I have no idea what Adam Lanza needed, and I have no idea if his parents were in some kind of denial about his issues. I have a pretty damn good idea, though, that even they knew what he needed and tried to get it, it didn’t exist.

So hey, crucify Adam Lanza and his parents if that helps you sleep at night, but the fact is that if your brain or that of someone you love goes kerflonk, you might meet our mental health care system up close and personal, and you might find out that it’s not a system at all. You might find out that banging on doors year after year after year makes a person pretty tired, and advocating for someone, no matter how much you love them, can defeat you. I hope you don’t find out, but you might. And then you’ll be stranded here with the rest of us, without crystal balls, without magic wands, without super powers of any kind. You would just be an ordinary person doing the best you can in extraordinary circumstances, and like ordinary people do, you might fuck it up completely.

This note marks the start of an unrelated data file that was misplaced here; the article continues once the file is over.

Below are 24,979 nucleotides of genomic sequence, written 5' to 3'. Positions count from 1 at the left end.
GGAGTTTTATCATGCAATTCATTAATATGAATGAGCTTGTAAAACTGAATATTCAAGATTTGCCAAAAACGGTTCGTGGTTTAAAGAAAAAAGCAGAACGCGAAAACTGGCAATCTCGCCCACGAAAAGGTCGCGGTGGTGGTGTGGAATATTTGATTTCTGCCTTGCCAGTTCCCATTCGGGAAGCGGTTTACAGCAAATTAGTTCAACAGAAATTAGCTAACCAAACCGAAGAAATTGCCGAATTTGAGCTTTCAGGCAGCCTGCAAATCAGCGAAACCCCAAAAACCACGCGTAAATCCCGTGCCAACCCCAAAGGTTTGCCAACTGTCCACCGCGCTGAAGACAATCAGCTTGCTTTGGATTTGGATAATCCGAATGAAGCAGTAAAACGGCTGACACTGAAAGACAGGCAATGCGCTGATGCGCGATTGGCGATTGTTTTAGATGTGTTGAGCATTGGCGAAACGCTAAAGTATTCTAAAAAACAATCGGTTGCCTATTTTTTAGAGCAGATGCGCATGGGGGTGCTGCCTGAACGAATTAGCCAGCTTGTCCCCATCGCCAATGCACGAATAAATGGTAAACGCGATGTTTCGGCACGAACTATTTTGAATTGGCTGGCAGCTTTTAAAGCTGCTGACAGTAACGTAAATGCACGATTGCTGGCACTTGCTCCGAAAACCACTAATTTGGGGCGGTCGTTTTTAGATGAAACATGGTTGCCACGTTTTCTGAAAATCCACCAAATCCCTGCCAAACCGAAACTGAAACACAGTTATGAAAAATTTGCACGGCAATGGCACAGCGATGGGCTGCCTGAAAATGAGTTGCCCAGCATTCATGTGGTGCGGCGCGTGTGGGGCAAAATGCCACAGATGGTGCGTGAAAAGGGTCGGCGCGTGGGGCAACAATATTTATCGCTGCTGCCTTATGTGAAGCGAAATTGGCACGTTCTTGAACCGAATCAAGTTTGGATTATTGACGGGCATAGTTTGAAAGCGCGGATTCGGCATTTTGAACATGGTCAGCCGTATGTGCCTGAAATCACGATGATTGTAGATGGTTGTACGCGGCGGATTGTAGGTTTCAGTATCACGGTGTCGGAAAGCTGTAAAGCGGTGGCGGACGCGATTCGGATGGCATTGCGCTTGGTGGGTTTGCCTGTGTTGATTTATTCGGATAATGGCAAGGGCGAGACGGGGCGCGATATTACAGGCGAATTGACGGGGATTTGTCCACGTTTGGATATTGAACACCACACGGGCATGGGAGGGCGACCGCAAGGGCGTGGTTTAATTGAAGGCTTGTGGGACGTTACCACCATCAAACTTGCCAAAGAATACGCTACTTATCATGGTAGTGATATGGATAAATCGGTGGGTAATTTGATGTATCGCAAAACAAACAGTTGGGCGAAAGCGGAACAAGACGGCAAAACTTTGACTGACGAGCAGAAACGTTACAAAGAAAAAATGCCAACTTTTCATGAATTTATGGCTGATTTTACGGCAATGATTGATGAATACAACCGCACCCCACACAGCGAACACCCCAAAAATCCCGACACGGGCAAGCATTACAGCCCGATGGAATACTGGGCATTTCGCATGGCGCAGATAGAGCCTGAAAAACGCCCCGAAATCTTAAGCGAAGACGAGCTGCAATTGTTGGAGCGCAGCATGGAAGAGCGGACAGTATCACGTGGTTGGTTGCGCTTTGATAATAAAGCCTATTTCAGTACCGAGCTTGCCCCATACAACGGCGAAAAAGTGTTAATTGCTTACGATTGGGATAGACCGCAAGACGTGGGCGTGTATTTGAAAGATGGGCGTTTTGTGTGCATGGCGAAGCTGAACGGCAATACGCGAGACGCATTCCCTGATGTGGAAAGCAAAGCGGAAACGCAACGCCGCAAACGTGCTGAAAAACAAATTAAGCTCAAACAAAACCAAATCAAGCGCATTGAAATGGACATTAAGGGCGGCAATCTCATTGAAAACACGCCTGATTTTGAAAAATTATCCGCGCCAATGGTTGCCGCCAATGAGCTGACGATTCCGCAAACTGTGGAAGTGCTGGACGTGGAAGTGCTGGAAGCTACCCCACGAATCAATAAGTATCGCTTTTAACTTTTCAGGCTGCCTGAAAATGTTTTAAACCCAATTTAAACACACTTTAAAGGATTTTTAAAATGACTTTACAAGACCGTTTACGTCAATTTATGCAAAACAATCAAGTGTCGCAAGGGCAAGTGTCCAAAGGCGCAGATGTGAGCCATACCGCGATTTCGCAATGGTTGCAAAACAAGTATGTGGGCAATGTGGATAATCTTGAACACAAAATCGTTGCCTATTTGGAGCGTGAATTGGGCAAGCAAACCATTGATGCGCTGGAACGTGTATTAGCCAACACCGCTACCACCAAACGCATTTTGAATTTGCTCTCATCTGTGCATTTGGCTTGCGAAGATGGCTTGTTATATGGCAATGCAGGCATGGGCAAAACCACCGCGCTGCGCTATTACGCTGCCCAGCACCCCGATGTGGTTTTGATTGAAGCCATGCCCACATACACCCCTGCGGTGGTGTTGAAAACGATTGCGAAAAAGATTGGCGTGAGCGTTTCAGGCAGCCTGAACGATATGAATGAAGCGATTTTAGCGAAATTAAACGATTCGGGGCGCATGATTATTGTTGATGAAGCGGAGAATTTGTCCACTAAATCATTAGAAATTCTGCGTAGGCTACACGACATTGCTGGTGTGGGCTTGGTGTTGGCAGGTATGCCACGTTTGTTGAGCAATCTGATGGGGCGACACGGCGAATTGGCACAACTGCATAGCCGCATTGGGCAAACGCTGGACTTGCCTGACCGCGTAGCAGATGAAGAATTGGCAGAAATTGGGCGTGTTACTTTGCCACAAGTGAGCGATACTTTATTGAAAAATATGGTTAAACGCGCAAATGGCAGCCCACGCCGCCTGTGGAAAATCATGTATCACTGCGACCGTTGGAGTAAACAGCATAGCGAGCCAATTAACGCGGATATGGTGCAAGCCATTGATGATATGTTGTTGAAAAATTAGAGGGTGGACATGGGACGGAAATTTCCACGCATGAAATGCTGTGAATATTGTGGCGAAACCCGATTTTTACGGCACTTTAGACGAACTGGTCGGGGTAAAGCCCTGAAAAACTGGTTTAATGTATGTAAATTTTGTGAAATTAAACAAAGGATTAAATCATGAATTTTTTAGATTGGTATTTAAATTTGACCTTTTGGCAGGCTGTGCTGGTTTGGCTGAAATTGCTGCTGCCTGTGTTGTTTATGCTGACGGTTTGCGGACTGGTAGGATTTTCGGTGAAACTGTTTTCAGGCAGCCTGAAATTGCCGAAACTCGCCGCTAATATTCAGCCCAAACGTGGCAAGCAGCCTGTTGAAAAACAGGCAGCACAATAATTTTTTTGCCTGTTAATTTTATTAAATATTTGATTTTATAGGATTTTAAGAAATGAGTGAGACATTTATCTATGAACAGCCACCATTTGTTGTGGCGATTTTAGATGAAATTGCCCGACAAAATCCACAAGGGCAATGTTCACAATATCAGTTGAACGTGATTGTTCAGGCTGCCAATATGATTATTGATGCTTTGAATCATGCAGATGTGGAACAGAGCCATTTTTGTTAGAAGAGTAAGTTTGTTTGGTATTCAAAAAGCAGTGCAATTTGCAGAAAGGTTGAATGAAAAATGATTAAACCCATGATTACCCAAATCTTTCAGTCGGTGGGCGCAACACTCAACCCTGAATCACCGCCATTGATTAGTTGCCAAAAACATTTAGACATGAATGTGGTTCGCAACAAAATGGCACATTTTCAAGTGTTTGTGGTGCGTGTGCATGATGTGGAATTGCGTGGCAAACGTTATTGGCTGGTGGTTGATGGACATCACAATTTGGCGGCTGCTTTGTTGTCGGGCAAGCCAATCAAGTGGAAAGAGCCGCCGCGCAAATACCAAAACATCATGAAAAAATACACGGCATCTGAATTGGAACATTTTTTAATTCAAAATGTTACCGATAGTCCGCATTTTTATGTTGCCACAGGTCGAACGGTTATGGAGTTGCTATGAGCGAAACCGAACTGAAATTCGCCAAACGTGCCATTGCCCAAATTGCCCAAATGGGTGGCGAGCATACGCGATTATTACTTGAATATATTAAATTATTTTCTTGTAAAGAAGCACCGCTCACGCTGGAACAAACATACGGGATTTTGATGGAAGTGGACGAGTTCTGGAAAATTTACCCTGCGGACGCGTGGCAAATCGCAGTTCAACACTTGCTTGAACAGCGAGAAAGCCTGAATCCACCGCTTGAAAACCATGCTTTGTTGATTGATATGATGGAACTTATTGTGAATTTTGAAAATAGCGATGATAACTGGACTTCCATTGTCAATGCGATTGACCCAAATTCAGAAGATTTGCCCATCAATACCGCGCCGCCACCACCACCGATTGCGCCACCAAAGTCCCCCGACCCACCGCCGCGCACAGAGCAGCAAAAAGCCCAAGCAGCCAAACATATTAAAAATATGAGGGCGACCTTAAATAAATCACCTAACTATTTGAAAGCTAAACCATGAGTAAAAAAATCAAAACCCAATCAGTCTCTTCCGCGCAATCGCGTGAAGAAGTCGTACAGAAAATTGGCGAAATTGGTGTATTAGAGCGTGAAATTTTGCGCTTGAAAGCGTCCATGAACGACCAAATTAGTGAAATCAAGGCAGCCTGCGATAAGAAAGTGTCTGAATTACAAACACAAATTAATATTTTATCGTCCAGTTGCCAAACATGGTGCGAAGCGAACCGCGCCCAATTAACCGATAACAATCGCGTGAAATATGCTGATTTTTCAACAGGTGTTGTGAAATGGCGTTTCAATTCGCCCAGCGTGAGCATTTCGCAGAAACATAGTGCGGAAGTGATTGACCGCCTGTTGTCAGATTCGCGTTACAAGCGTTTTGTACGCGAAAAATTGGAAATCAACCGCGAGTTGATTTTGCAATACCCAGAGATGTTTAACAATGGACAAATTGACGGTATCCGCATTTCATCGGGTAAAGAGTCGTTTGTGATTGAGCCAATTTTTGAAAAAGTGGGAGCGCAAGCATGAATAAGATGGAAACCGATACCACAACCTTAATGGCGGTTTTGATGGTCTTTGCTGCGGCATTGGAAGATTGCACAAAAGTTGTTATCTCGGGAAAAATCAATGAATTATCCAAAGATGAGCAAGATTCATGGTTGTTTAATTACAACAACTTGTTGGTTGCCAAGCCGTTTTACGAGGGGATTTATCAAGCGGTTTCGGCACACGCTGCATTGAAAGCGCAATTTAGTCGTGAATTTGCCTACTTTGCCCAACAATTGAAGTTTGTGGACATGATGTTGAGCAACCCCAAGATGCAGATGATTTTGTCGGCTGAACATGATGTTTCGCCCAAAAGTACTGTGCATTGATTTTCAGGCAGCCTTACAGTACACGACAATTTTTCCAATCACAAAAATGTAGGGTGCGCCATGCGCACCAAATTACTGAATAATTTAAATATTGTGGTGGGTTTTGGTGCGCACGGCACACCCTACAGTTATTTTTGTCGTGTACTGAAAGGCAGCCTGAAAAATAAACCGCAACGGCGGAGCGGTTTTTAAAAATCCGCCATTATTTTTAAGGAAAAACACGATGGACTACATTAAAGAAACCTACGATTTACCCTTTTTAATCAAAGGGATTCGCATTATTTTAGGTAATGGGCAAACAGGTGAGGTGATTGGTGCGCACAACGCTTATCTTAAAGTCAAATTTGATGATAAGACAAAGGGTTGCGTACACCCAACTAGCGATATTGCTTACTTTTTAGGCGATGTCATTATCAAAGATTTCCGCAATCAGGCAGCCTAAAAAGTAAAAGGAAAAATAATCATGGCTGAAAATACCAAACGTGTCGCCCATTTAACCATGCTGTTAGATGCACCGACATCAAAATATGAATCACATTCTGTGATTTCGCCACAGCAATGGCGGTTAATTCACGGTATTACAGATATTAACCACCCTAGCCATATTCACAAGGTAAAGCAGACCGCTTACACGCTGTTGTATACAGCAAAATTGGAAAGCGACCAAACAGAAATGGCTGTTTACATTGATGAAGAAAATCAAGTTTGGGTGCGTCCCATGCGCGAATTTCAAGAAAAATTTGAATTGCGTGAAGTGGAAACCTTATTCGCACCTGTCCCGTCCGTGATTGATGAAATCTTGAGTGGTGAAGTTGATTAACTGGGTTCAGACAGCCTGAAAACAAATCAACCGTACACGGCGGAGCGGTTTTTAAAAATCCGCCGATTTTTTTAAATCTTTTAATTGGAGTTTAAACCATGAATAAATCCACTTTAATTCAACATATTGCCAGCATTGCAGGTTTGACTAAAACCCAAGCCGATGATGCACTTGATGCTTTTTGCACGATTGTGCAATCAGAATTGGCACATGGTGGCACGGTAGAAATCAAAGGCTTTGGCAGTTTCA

Because you know what? Flawed, ordinary people screw up, and if there’s no one there to catch your mistake, something terrible could happen. Something so awful, people will flog you after your death. And to think, once upon a time, Nancy Lanza was a young woman in love, and she wanted to have a baby. She did her best by that baby, and it wasn’t nearly good enough.

And look at the cost. Look how high the price, for leaving her (and millions like her) alone, and for preserving our right to own weapons. The cost is incalculable. Unimaginable. Inconceivable. It doesn’t have to be this way, and yet this is the way we have decided it will be. I hope we change our minds very soon because there’s not a damn thing in the world that justifies the circumstances that lead to rooms full of dead children.